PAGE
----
Whats Wrong With Reformed Theology (2022)

What’s wrong with Reformed Theology?

Reformed Theology, also known as Calvinism, is the doctrinal basis of a movement within Protestant Christianity, and traces its origin to the protestant reformer John Calvin (1509- 1564). The Reformed movement is not a cult, and it is important to acknowledge that people within the movement are our brothers and sisters. However, there are several doctrines within this movement that are contrary to Scripture and have a troublesome impact on believers around the World. This is especially true when it comes to our understanding of God’s love and will, atonement and salvation. Reformed theology puts a strong emphasis on God’s glory and power and believes that nothing happens in the World without God wanting it to happen. This belief will, as we shall see, have several troublesome consequences.

After the death of Calvin later theologians radicalized his teaching, and their view on atonement and salvation has been summarized in what has become known as The Five points of Calvinism, also known as TULIP.

Total Depravity (also known as Total Inability and Original Sin)

Man is completely corrupted by sin and cannot in any way choose or desire God.

Unconditional Election

God in his sovereign will decides who will be saved. And who won’t be saved! (Who will go to heaven and who will go to hell.) These decisions are not influenced by man’s choices or doings but made by God before the creation of the world.

Limited Atonement (also known as Particular Atonement)

Christ did not die for everyone. Only for those that God has elected/decided to save!

Irresistible Grace

Those God has chosen for salvation will not be able to resist God’s grace and will be saved, regardless of their own will.

Perseverance of the Saints (also known as Once Saved, Always Saved)

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Those that God has decided to save will never lose their salvation, no matter what they do.

With some variations this is what most Evangelical Reformed churches believe and teach. Well-known Bible teachers preaching this message are John Piper, John MacArthur and others. Organizations such as the Gospel Coalition and other networks spread the teaching through Conferences, a strong presence on the Internet, and through ample distribution of literature.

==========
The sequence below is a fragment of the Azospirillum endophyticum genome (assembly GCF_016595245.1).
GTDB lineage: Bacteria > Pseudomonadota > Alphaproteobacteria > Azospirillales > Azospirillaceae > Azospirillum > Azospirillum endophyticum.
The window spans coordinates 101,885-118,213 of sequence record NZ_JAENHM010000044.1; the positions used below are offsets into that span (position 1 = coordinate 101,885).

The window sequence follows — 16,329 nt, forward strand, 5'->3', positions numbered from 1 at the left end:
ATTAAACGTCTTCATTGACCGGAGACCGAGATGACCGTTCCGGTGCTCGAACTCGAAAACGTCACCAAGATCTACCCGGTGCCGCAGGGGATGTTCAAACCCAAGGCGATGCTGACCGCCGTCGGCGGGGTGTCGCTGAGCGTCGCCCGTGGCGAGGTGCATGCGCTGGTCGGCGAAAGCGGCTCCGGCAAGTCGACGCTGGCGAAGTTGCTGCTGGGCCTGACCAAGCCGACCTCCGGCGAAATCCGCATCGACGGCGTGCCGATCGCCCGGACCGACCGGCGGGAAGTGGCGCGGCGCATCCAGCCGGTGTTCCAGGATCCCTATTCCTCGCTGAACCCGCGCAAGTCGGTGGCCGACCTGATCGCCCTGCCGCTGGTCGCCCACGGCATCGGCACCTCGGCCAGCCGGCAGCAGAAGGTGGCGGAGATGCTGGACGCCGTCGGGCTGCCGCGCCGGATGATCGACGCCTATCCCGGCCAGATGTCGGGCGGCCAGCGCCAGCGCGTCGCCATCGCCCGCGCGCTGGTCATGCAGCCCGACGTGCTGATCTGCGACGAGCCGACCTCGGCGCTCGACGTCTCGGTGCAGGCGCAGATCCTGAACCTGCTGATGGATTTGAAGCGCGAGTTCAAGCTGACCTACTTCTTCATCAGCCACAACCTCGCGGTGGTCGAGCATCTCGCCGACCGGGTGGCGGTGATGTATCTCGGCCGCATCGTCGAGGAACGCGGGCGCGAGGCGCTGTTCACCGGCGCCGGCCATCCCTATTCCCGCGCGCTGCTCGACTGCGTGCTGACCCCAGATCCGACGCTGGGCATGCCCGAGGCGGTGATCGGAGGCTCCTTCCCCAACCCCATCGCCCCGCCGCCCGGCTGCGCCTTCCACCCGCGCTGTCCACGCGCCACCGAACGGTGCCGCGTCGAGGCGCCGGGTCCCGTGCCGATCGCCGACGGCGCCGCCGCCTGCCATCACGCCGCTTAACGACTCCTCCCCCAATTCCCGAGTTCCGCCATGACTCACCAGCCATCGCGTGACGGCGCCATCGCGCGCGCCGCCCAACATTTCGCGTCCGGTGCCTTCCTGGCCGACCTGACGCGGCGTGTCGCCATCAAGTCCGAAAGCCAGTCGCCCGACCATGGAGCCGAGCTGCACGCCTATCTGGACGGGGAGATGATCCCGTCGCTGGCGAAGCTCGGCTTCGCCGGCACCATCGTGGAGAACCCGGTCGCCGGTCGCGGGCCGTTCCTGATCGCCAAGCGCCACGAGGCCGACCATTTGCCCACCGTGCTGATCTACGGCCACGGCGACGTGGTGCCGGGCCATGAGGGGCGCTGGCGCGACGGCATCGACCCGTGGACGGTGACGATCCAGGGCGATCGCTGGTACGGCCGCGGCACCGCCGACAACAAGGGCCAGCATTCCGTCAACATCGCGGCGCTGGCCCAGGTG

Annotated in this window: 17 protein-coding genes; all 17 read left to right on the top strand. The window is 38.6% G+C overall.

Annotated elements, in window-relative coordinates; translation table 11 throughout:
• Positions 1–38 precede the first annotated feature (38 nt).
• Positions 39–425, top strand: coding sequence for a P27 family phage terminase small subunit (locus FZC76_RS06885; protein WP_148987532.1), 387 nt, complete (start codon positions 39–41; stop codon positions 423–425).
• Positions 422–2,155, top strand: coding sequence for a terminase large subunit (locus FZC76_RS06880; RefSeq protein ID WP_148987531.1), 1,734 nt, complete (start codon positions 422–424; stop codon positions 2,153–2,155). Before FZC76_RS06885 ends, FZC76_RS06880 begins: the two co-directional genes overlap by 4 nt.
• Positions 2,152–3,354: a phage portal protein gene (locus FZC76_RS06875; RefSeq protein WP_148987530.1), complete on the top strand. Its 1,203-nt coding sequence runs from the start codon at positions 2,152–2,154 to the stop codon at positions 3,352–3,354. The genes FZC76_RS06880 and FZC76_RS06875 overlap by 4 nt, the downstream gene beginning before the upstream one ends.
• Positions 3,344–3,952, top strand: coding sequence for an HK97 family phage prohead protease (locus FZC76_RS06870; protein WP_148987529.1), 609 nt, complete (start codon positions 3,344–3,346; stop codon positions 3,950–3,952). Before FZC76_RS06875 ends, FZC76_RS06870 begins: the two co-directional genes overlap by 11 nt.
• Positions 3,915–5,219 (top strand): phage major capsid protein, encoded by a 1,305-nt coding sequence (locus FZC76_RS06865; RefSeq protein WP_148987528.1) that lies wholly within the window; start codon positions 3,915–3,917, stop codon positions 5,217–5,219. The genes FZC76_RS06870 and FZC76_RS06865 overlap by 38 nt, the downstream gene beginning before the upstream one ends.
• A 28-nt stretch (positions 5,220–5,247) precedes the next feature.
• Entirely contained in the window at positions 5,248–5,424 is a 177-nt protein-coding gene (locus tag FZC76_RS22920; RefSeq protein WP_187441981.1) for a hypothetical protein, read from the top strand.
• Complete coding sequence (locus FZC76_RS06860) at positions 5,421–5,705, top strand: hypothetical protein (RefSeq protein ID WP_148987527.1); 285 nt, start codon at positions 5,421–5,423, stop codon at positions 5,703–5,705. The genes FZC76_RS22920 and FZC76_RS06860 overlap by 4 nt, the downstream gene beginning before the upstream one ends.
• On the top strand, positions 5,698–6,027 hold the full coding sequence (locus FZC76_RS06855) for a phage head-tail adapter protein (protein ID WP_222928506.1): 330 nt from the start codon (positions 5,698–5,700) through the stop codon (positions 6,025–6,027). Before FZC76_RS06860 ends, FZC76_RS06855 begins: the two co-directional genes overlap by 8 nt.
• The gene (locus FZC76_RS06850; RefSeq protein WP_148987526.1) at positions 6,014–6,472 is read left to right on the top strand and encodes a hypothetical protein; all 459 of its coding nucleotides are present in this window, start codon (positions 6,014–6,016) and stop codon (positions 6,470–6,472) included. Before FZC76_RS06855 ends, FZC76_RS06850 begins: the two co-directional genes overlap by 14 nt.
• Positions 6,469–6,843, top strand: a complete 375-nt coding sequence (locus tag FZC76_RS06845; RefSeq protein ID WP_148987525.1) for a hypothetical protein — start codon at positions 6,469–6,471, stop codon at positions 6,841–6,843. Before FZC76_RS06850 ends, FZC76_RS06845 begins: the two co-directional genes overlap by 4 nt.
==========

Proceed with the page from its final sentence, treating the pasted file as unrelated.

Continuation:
The majority of evangelical Christians are not Reformed. That however does not stop us from appreciating the good things within Reformed theology. We agree with our Reformed brothers that man is indeed fallen in sin and needs God’s grace to come to Christ. We also appreciate the Reformed movement’s emphasis on God’s glory and power.

At the same time, though, we believe that reformed theology has often fallen short in the understanding of God’s love. We also believe that God wants everyone to be saved, and that Christ died for all. That God works on people’s hearts to repentance, but that God has also given us a free will. How these two truths can be reconciled is a mystery that the Lord has not revealed to us, so we should avoid to speculate about it.

Furthermore the vast majority of Christians believe that some things that happen in the world are evil and not part of God’s will. Rather they are the consequences of the freedom God has given us. (Although God can make something good come out of evil!) That God allows even bad consequences from man’s choices is not the same as God wanting and ordaining these things. Most Christians would also say that believers can indeed fall away from faith and lose their salvation. (Although not as easily as some might imagine. Rather we would suggest that it is a willing and ongoing turning away from Christ and the relationship with Him.)